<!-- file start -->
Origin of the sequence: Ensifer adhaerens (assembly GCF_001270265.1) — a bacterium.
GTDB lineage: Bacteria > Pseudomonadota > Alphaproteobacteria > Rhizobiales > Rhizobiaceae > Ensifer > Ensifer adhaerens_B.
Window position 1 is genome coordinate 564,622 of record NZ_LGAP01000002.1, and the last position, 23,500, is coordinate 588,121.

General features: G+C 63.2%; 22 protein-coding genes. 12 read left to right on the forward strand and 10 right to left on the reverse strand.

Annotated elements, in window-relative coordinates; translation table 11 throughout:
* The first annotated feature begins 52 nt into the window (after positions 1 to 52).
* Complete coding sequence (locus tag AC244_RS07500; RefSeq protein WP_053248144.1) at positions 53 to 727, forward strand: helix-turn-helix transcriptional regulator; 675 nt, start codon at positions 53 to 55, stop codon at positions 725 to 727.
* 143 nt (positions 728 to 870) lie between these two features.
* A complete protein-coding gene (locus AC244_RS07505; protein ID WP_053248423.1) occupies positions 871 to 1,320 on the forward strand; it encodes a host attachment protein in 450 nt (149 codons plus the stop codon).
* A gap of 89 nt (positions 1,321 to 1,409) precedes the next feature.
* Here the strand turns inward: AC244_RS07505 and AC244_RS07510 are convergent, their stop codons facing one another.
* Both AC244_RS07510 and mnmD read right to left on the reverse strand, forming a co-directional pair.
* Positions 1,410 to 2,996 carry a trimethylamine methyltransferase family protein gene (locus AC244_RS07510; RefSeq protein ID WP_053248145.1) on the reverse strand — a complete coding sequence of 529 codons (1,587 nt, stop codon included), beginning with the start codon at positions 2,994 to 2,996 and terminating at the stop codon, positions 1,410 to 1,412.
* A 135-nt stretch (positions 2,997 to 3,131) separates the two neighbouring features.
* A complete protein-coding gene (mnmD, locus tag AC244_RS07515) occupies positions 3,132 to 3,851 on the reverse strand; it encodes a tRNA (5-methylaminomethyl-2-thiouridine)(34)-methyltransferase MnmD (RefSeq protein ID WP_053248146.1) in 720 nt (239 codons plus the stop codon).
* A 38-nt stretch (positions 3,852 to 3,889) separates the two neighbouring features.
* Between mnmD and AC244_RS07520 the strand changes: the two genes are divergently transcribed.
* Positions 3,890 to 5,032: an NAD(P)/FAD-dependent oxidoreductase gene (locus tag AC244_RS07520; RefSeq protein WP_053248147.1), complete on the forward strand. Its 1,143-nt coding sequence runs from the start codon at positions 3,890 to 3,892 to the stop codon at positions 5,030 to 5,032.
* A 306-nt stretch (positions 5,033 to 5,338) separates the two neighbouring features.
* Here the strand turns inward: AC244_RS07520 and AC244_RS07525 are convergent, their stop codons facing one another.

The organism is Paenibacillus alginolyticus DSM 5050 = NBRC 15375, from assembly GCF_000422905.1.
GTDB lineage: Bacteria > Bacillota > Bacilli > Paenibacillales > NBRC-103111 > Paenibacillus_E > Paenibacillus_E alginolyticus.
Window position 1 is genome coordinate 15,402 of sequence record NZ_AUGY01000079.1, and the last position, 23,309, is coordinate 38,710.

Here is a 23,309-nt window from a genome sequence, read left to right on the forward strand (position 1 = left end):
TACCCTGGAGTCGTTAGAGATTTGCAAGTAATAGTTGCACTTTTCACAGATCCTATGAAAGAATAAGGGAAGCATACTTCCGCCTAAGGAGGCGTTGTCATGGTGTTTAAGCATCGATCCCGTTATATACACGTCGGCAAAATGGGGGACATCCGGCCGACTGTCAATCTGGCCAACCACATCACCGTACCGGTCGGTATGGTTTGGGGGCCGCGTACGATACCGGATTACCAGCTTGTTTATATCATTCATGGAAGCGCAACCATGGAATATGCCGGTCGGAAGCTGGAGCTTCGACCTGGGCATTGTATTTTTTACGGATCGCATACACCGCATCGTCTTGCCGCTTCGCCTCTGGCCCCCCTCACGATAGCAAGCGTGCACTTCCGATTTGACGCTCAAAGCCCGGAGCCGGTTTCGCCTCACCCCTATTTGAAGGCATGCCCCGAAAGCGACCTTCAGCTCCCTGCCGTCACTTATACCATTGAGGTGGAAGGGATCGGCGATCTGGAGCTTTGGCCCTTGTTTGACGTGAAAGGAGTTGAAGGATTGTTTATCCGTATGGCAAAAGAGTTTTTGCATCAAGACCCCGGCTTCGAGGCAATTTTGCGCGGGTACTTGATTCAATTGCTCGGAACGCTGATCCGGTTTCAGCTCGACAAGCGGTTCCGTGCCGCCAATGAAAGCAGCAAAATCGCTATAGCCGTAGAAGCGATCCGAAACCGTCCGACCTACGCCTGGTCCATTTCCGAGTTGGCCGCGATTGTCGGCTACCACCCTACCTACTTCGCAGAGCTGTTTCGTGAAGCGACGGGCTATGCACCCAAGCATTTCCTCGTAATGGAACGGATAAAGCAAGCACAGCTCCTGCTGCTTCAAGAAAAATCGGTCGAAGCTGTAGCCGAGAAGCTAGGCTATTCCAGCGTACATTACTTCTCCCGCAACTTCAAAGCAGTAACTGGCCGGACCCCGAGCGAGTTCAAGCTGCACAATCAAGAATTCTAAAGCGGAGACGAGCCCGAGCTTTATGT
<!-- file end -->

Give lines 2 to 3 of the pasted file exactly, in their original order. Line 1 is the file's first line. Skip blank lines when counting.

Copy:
GTDB lineage: Bacteria > Pseudomonadota > Alphaproteobacteria > Rhizobiales > Rhizobiaceae > Ensifer > Ensifer adhaerens_B.
Window position 1 is genome coordinate 564,622 of record NZ_LGAP01000002.1, and the last position, 23,500, is coordinate 588,121.